Analysis of the project synthesis goal cluster orientation and inquiry emphasis of elementary science textbooks
Article first published online: 18 AUG 2006
Copyright © 1987 Wiley Periodicals, Inc., A Wiley Company
Journal of Research in Science Teaching
Volume 24, Issue 7, pages 629–643, October 1987
How to Cite
Staver, J. R. and Bay, M. (1987), Analysis of the project synthesis goal cluster orientation and inquiry emphasis of elementary science textbooks. J. Res. Sci. Teach., 24: 629–643. doi: 10.1002/tea.3660240704
- Issue published online: 18 AUG 2006
- Article first published online: 18 AUG 2006
- Manuscript Accepted: 10 OCT 1986
The purpose of this descriptive study was to examine selected units of commonly used elementary science texts, using the Project Synthesis goal clusters as a framework for part of the examination. An inquiry classification scheme was used for the remaining segment. Four questions were answered: (1) To what extent do elementary science textbooks focus on each Project Synthesis goal cluster? (2) In which part of the text is such information found? (3) To what extent are the activities and experiments merely verifications of information already introduced in the text? (4) If inquiry is present in an activity, then what is the level of such inquiry?
Eleven science textbook series, which comprise approximately 90 percent of the national market, were selected for analysis. Two units, one primary (K-3) and one intermediate (4-6), were selected for analysis by first identifying units common to most series, then randomly selecting one primary and one intermediate unit for analysis.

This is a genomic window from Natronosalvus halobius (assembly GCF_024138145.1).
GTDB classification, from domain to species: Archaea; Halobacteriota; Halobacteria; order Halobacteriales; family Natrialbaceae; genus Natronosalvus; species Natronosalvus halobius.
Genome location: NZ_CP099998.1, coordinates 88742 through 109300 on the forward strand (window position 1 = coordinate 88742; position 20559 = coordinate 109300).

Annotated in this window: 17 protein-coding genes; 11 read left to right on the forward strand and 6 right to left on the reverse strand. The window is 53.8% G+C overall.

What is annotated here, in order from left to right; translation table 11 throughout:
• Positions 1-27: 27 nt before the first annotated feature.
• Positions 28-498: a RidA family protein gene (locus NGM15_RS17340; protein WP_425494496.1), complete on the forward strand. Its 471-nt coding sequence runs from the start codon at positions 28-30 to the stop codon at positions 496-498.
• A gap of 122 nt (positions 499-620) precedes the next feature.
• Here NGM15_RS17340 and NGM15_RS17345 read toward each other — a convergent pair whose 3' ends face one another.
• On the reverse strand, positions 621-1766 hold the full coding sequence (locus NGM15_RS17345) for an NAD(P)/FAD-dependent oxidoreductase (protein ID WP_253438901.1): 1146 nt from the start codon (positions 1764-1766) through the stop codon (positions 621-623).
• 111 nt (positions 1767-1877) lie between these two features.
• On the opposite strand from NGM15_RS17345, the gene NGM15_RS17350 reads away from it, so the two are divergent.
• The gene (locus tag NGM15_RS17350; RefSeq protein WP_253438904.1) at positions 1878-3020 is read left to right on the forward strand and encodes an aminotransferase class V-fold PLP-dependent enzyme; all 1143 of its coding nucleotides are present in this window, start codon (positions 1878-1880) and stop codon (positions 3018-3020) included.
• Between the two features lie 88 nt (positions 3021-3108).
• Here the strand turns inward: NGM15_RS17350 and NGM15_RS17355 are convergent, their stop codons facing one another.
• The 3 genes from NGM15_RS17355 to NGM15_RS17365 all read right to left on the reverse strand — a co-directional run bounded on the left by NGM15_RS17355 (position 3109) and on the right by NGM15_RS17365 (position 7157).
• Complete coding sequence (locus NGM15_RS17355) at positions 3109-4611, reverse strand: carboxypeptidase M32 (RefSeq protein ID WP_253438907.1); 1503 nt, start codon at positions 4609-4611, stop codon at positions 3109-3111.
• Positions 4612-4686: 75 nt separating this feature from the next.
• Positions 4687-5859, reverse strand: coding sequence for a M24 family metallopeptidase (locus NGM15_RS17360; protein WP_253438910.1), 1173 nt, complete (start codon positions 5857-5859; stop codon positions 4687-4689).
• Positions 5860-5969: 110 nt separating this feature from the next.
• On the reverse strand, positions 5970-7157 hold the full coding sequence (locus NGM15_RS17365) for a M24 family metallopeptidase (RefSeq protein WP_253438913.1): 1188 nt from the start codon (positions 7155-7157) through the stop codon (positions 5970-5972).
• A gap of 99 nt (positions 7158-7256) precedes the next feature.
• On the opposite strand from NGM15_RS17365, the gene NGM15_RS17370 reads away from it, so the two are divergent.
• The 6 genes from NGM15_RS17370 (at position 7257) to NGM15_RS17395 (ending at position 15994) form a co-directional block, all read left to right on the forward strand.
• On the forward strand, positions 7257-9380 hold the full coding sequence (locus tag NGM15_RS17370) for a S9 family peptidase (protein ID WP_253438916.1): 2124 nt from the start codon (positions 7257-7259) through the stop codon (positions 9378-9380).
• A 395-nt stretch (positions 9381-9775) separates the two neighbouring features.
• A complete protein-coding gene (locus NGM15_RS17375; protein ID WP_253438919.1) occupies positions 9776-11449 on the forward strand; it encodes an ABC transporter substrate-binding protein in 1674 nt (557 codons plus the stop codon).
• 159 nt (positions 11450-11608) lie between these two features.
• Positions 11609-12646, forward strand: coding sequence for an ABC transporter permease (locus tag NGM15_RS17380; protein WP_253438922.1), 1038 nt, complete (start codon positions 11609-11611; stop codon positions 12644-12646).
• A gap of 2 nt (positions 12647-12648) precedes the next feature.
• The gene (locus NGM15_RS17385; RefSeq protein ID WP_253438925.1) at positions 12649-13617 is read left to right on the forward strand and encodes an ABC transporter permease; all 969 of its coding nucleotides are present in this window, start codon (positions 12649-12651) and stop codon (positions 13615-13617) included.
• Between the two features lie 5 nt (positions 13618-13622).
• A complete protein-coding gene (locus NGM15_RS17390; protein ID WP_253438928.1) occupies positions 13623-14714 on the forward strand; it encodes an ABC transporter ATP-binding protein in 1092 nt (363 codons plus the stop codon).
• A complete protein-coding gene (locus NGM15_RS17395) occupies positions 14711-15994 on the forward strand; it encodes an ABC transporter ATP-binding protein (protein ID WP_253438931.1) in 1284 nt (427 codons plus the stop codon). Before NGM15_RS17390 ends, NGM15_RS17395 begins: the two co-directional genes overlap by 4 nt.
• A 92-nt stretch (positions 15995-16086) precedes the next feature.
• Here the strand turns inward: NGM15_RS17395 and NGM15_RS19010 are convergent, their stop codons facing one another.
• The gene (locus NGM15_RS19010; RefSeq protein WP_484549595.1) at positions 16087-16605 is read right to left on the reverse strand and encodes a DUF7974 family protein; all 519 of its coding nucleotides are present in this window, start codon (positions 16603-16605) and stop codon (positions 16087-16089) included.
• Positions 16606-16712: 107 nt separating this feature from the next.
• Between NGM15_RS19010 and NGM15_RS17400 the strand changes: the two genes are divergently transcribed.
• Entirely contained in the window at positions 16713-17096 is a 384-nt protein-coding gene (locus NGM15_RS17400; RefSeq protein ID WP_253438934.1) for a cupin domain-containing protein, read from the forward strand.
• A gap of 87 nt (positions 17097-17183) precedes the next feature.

Each randomly selected unit was carefully read, using the sentence as the unit of analysis. Each declarative and interrogative sentence in the body of the text was classified as: (1) academic; (2) personal; (3) career; or (4) societal in its focus. Each illustration, except those used in evaluation items, was similarly classified. Each activity/experiment and each miscellaneous sentence in end-of-chapter segments labelled “review,” “summary,” “evaluation,” etc., were similarly classified. Finally, each activity/experiment, as a whole, was categorized according to a four-category inquiry scheme (confirmation, structured inquiry, guided inquiry, open inquiry).
In general, results of the analysis are: (1) most text prose focuses on academic science; (2) most remaining text prose focuses on the personal goal cluster; (3) the career and societal goal clusters receive only minor attention; (4) text illustrations exhibit a pattern similar to text prose; (5) text activities/experiments are academic in orientation, almost to the exclusion of other goal clusters; (6) end-of-chapter sentences are largely academic; (7) inquiry is absent or present only in limited forms in text activities/experiments; and (8) texts allocate only a minor portion of space to activities/experiments. Detailed findings are given as numeral, percentage, and decimal values. Discussion focuses on the implications of the results and a comparison of NSTA recommendations with the results of this analysis.